Friedman Benda returns to Design Miami with Asymmetrical Symmetry, two parallel room settings featuring the work of eleven contemporary designers. Contrasts, opposites and asymmetries will illustrate the rich diversity and backgrounds of designers spanning four continents and four generations, while calling attention to the breadth and depth of each individual designer’s practice.
One room, a juxtaposition of non-traditional materials in a frenzy of vibrant colors and textures, marks Friedman Benda’s first collaboration with American artist Chris Schanck.This setting will feature a monumental contemporary dining table and mirror, and a new series of armchairs in Schanck’s signature Alufoil technique and will preview his first solo exhibition at Friedman Benda in September 2017. Misha Kahn, fresh from a working trip to South Africa, will present the first in a new series of cabinets produced in Swaziland made with woven grass, trash, car parts, and sea glass. The inclusion of the Campana Brothers’ bi-level marquetry table along with a pair of pink Pirarucu armchairs, complete the room.
The second setting is an exploration of volumes, with furniture and objects in natural materials and earthy tones. British designer Faye Toogood’s volumetric Roly-Poly dining chairs in silver nitrate bronze will preview her first solo exhibition with Friedman Benda, Assemblage 5, opening February 23, 2017. These chairs will be paired with Korean designer Byung Hoon Choi’s minimalist sculptural dining table in light oak and stone. American design legend, Wendell Castle, now 84, will show the first in his exciting new Block series of carved chairs ‘born’ of wood, referencing classical sculpture of the Renaissance period, Marcel Wanders’ low embroidered leather Odjurss äte Murmur chairs will be juxtaposed with Los Angeles based artist Adam Silverman’s organic ceramic vessels. The setting will include lighting – the unveiling of Chilean design studio gt2P’s new Remolten Lava table lamps made from lava excavated from Chile’s Villarrica Volcano; a voluminous rice paper and bamboo floor lamp by the influential Italian architect and designer Andrea Branzi, as well as British designer Paul Cocksedge’sCapture, a hand-spun aluminum dome chandelier, which holds the glow of a warm white light, but with no visible source.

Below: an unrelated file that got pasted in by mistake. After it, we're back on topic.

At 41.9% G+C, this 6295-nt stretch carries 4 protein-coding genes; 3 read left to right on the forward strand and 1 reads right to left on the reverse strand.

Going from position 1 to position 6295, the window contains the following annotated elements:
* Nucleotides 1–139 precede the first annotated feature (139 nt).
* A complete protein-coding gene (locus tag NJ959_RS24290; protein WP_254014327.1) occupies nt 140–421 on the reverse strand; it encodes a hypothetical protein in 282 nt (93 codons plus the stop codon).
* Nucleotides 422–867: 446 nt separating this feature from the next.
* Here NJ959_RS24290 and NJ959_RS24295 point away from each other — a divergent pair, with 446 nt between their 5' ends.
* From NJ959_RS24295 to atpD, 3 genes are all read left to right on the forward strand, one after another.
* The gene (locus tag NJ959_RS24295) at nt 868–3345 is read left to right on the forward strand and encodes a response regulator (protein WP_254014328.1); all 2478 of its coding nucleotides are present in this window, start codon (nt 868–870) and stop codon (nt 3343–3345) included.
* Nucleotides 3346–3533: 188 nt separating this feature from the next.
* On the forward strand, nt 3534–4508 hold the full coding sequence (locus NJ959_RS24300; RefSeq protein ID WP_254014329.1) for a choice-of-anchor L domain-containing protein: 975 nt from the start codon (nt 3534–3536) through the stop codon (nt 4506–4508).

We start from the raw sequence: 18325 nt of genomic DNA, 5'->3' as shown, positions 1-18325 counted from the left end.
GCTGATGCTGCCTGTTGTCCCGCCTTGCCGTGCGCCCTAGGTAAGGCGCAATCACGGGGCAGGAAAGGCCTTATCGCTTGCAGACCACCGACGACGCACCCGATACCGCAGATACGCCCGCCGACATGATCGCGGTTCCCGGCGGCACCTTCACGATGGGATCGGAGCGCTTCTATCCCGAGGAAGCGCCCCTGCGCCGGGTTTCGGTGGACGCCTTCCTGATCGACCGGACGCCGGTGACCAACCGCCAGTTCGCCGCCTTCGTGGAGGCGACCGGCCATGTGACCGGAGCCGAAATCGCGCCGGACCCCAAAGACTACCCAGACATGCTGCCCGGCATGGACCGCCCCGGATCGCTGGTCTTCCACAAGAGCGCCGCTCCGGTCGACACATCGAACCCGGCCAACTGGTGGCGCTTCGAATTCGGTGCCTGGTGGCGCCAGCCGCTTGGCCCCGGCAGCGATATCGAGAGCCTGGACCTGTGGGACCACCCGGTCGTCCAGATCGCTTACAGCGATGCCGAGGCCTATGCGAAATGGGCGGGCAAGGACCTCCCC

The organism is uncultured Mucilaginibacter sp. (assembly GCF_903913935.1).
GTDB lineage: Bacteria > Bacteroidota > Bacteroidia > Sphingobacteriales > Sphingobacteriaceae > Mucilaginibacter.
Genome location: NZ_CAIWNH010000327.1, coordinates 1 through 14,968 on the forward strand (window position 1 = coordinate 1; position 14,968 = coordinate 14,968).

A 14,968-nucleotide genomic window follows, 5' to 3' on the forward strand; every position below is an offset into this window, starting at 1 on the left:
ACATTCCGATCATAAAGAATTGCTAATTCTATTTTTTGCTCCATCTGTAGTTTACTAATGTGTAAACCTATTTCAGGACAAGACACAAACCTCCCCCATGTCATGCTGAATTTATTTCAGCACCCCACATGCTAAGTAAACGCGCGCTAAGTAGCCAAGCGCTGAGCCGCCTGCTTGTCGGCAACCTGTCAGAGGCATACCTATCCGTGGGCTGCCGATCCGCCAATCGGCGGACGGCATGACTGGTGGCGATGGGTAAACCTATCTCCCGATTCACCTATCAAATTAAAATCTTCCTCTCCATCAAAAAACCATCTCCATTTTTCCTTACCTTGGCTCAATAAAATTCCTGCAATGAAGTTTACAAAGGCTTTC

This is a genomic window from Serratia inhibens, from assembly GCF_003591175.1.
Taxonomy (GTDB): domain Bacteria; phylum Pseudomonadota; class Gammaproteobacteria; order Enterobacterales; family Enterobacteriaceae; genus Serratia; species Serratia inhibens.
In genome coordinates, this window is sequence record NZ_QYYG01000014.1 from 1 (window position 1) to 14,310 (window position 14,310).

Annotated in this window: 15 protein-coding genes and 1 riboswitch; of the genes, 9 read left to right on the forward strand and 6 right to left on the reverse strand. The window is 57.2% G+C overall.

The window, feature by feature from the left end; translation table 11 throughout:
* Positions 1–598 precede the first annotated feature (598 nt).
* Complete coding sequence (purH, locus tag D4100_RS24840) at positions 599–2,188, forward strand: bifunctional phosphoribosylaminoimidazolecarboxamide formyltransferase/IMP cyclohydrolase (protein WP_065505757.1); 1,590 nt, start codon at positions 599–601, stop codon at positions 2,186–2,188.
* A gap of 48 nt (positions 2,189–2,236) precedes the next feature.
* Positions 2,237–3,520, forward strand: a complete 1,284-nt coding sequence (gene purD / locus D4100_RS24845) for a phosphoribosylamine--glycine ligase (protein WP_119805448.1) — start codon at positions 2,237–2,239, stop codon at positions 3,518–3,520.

Brooklyn-based Calico Wallpaper will unify the rooms, a second collaboration with the company’s founders. Inspired by the concept of optical illusion, Calico Wallpaper will present a site-specific print of their Aurora wallpaper with a custom pattern designed to play with the viewer’s perception and challenge one’s visual system.